“Shit. Brace!”

She increased the energy in her shield, closed her eyes, and blocked her ears.

She gasped when the shockwave reached them. The earth shook hard enough to force her to grip the tank’s frame, then a cloud of dust swallowed the entire Harrakan formation. For a while, the world was reduced to Viv and the steel under her soles, under her gloved fingertips. She’d grown so used to perceiving the world through mana that this blindness woke up an oppressive feeling of claustrophobia. Ambient mana was now a multicolored whirlwind of spent energies, struggling to bleed back into the background. It took a few seconds for combat to resume, and another two minutes for enough of the debris to clear until Viv could see what was happening.

The Nemeti second line was devastated. All that remained of it were vast, limbs-strewn craters. More reinforcements were rushing in to fill it but right now, the Nemeti line was thin near the front. Behind that, the landscape had changed. A tide of steel was closing from the right like a revolving door, trampling enemy formations. The cavalry was here for the knockout punch.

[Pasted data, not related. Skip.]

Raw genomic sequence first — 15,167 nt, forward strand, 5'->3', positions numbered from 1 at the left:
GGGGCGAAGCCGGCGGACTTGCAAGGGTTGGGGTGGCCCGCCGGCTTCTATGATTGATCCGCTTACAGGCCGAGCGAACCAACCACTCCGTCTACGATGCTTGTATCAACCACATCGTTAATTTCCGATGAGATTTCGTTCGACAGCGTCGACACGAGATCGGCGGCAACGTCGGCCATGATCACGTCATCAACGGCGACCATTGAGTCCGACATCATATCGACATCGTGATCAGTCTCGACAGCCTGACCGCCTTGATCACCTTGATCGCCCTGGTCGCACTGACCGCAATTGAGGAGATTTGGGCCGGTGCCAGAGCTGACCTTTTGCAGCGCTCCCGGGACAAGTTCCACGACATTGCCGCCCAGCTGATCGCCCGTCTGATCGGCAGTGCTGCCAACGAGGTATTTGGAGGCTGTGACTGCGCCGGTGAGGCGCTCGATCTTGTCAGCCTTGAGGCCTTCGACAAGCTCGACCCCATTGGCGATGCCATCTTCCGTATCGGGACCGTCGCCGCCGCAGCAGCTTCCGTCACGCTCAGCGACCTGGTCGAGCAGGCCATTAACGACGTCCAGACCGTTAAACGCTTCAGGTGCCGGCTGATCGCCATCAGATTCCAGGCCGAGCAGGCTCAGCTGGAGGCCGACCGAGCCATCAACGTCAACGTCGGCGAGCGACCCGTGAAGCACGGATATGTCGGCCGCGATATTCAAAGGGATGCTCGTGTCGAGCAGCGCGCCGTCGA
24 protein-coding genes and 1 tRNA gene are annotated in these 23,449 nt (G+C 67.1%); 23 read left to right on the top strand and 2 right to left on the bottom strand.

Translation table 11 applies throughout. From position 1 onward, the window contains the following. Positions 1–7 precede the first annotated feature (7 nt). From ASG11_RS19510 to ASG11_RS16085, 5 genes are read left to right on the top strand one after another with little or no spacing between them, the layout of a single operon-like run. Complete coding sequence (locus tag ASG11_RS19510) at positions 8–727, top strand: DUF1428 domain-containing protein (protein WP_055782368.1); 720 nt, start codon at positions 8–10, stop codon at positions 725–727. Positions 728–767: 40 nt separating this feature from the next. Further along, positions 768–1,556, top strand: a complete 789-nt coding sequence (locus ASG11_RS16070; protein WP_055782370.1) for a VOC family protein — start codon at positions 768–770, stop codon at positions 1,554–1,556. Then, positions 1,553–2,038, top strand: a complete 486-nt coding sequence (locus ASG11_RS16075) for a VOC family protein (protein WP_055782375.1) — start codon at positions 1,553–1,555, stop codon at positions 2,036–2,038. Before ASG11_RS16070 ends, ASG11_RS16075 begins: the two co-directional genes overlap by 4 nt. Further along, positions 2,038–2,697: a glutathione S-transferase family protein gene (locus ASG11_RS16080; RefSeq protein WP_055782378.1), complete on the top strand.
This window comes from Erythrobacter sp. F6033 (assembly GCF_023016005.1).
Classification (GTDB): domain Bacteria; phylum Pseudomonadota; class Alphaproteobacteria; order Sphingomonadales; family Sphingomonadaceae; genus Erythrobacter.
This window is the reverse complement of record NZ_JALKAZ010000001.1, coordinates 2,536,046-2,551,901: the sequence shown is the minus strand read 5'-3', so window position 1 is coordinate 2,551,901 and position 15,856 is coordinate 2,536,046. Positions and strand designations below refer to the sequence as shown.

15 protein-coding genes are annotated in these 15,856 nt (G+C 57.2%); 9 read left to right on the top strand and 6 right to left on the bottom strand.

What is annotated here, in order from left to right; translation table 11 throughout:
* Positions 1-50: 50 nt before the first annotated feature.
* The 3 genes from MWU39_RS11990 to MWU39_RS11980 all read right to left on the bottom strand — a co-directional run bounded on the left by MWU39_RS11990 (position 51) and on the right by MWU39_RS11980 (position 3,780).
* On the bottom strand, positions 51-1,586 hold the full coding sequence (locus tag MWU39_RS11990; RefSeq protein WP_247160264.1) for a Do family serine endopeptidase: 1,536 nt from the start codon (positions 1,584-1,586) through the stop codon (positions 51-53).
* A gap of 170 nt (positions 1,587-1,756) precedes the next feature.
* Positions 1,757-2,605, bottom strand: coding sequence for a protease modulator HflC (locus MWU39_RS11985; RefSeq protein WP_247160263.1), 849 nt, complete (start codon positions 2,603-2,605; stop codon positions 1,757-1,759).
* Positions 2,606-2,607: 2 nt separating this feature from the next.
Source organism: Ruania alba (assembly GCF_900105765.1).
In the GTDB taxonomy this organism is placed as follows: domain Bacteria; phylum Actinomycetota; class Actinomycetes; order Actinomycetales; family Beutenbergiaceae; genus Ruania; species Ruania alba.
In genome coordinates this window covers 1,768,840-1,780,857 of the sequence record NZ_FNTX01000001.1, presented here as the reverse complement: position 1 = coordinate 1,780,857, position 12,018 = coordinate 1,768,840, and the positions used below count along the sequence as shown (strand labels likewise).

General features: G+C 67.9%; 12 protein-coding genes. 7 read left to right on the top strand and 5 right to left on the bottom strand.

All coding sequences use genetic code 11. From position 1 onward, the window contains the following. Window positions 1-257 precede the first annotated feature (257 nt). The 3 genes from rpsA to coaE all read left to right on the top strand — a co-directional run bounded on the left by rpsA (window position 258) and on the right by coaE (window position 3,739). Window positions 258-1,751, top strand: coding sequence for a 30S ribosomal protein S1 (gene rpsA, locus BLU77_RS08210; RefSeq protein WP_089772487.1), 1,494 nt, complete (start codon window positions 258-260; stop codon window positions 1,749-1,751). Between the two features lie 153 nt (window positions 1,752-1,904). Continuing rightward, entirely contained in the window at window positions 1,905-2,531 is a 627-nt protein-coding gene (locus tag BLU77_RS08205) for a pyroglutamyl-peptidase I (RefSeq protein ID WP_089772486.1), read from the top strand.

It was a perfect chance.

“Push forward! Nuées!”

The Harrakans went on the offensive backed by a devastating barrage. Quarrels from the witch pacts found elites, sometimes through their shields. Sidjin unleashed one of his nasty blenders on the entire right flank. Led by the One Hundred, the Harrakans grimly shoved the Nemeti aside. Their lines buckled. Out of the gap, the witch pact charged out.

It was like the jaw of a wolf closing on a hapless leg. Every squad isolated from the rest was overwhelmed and shanked in moments. The Sisters were especially rabid. Viv watched it all enfold from the tank. Here, a tall Nemeti was rallying his soldiers. He caught a blast for his troubles. Over there, javelin throwers scored hits against exposed witch pacts. She cleared them out with a net. Viv would have loved to have the Order of the Blue Rose with her but they were out there living their best lives.